The 918 Spyder also comes with further innovative functions such as the Range Manager. After being activated in the Center Display, the Range Manager uses the map in the navigation system to present the remaining range the car is able to cover, naturally allowing the driver to influence that range through the appropriate choice of power and performance. In cities with environmental alert areas the Range Manager also states whether the driver is able to reach a certain destination on electric power alone.
Applying this information and using further info on the availability and location of special energy filling stations, the driver is then able to choose his personal style of driving as well as the right battery charge and filling strategy.
Offering a unique combination of extremely low fuel consumption, supreme performance and long electric range, the Porsche 918 Spyder represents an essential milestone in Porsche’s strategy on the way to genuine electro-mobility.
911 GT3 R Hybrid
A new chapter in Porsche Motorsport was written at the Geneva Motor Show this month, when Porsche unveiled its latest GT3 race car with hybrid drive.
Exactly 110 years after Ferdinand Porsche developed the world’s first car with hybrid drive – the Lohner Porsche Semper Vivus – the new GT3 R Hybrid brings innovative hybrid technology developed especially for racing, standing out significantly in its configuration and components from conventional hybrid systems.
In this case, electrical front axle drive with two electric motors each developing 60 kW supplements the 353 kW four-litre flat-six engine at the rear of the 911 GT3 R Hybrid. Significantly, instead of the usual batteries in a hybrid road car, an electrical flywheel generator positioned next to the driver delivers energy to the electric motors.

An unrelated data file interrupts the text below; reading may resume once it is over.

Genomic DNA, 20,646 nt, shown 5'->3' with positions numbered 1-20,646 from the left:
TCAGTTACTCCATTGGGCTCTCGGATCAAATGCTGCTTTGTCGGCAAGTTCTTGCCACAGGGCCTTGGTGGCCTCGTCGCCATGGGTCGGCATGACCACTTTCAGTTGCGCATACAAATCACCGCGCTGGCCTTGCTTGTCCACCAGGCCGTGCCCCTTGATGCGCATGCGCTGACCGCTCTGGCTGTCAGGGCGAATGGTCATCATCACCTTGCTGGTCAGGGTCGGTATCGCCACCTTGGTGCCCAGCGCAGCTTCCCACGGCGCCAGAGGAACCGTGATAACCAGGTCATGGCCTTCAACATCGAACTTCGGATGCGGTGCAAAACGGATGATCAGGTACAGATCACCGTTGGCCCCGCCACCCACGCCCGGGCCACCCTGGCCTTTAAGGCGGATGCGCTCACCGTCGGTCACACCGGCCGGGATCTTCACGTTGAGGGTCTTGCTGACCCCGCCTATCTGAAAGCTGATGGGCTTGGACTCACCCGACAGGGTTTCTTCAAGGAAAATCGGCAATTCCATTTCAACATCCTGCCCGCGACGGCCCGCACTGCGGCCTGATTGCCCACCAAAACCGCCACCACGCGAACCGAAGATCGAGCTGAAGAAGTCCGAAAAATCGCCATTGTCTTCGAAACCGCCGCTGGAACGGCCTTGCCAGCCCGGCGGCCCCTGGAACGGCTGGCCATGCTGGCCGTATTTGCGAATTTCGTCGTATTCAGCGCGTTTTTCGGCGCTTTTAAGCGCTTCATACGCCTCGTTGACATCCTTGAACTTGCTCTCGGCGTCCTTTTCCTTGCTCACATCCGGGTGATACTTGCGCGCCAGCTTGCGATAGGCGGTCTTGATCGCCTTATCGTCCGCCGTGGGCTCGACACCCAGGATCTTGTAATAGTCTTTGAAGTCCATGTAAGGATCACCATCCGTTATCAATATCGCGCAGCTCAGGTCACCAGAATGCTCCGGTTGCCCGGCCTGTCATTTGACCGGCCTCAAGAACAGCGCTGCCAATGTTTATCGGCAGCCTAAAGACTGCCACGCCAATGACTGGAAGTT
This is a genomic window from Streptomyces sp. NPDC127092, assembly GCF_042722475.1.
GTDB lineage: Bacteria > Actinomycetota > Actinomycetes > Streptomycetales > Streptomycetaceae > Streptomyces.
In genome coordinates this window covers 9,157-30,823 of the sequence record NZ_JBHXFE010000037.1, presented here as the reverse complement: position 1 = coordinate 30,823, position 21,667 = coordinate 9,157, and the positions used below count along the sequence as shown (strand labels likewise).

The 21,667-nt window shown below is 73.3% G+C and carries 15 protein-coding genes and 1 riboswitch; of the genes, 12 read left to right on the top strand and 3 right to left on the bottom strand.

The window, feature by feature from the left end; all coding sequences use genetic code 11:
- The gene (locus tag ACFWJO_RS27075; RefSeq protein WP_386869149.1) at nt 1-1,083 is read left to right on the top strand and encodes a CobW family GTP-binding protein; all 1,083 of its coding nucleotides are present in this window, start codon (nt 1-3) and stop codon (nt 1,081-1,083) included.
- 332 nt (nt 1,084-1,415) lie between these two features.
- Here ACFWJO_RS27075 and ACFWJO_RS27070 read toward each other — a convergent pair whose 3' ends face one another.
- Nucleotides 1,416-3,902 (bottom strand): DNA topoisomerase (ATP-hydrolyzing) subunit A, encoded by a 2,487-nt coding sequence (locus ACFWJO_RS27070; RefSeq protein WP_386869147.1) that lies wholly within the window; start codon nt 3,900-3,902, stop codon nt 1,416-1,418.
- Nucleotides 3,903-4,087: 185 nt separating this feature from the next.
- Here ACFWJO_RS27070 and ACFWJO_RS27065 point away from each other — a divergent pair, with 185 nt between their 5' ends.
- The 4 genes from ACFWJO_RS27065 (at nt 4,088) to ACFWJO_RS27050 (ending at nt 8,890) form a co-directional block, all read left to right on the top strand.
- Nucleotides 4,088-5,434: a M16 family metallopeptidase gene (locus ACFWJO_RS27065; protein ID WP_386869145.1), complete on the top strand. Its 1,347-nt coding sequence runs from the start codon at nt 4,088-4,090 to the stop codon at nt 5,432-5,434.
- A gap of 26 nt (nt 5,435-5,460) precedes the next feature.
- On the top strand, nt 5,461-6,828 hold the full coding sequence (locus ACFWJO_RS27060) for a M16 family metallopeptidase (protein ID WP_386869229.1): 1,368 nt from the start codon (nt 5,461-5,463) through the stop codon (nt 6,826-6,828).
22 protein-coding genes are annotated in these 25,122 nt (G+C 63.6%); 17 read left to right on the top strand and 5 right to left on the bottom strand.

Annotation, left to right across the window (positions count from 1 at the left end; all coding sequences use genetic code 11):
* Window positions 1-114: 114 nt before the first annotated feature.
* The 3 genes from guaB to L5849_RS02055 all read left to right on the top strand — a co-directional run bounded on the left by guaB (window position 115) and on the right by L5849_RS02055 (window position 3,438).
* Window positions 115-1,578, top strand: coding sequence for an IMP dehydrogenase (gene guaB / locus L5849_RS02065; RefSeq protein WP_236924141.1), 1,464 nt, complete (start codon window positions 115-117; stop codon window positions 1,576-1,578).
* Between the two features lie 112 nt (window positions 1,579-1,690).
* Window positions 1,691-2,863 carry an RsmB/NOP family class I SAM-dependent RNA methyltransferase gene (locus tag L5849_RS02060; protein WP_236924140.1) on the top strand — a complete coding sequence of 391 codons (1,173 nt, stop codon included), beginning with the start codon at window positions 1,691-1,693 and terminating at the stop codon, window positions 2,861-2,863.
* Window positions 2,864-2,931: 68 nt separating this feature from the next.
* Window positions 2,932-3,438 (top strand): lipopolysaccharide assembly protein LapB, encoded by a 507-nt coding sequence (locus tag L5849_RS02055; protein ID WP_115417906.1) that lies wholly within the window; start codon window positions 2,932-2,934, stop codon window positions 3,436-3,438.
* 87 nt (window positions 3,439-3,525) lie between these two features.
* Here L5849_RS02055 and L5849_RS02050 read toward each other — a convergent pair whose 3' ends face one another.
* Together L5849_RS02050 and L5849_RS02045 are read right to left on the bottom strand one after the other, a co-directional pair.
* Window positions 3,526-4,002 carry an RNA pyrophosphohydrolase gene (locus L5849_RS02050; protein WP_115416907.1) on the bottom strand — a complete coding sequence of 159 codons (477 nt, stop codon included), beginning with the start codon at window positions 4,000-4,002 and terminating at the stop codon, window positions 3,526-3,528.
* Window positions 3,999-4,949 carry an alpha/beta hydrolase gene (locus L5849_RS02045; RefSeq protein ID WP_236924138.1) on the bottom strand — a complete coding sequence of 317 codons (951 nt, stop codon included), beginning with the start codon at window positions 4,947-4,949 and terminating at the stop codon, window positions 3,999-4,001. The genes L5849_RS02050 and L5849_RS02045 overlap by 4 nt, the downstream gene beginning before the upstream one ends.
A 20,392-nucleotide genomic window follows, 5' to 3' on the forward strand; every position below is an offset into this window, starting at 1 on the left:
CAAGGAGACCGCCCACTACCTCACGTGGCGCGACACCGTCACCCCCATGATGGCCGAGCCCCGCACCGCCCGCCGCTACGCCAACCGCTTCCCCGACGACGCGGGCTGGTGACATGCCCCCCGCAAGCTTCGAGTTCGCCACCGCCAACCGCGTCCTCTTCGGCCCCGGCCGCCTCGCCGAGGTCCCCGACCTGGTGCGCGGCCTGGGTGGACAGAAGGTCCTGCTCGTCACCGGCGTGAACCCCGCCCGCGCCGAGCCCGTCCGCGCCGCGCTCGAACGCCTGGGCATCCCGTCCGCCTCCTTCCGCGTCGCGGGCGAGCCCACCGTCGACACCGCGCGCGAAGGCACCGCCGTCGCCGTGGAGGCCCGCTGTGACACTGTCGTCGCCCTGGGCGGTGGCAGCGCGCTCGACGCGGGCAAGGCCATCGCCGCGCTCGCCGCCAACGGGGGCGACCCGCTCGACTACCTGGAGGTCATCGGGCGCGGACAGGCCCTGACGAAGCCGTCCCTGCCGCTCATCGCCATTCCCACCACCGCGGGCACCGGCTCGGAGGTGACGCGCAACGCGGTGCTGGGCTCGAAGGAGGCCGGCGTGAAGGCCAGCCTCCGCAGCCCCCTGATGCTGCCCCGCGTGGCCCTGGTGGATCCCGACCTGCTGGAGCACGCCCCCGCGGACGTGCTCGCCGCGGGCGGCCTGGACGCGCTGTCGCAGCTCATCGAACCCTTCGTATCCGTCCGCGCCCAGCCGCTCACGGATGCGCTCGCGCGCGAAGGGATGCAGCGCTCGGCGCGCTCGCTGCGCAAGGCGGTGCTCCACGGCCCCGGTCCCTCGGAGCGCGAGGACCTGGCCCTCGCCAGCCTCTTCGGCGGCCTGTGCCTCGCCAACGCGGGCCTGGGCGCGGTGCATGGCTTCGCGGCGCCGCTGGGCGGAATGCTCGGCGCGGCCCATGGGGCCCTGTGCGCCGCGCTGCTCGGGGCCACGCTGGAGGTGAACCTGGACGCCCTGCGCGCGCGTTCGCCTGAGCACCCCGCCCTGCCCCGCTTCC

The flywheel generator itself is an electric motor with its rotor spinning at speeds of up to 40,000 rpm, storing energy mechanically as rotation energy. The flywheel generator is charged whenever the driver applies the brakes, with the two electric motors reversing their function on the front axle and acting themselves as generators.
When accelerating out of a corner or overtaking the driver can then use this electric energy from the charged flywheel generator, the flywheel being slowed electromagnetically in the generator mode to supply up to 120 kW to the two front electric motors. The extra power is available for approximately 6 - 8 seconds after each charge.
Depending on racing conditions, hybrid drive is used not only for extra power, but also to save fuel. This again increases the efficiency and, accordingly, the performance of the 911 GT3 R Hybrid by reducing the weight of the fuel tank or the need to make extra pit stops.
After its debut in Geneva the 911 GT3 R Hybrid will be tested in long-distance races on the Nürburgring. The highlight of this test programme will be the 24 Hours on the Nordschleife of Nürburgring on May 15 and 16 where the car will be used as a “racing lab.”
Technology gained will subsequently be used in hybrid technology for road-going Porsche sports cars.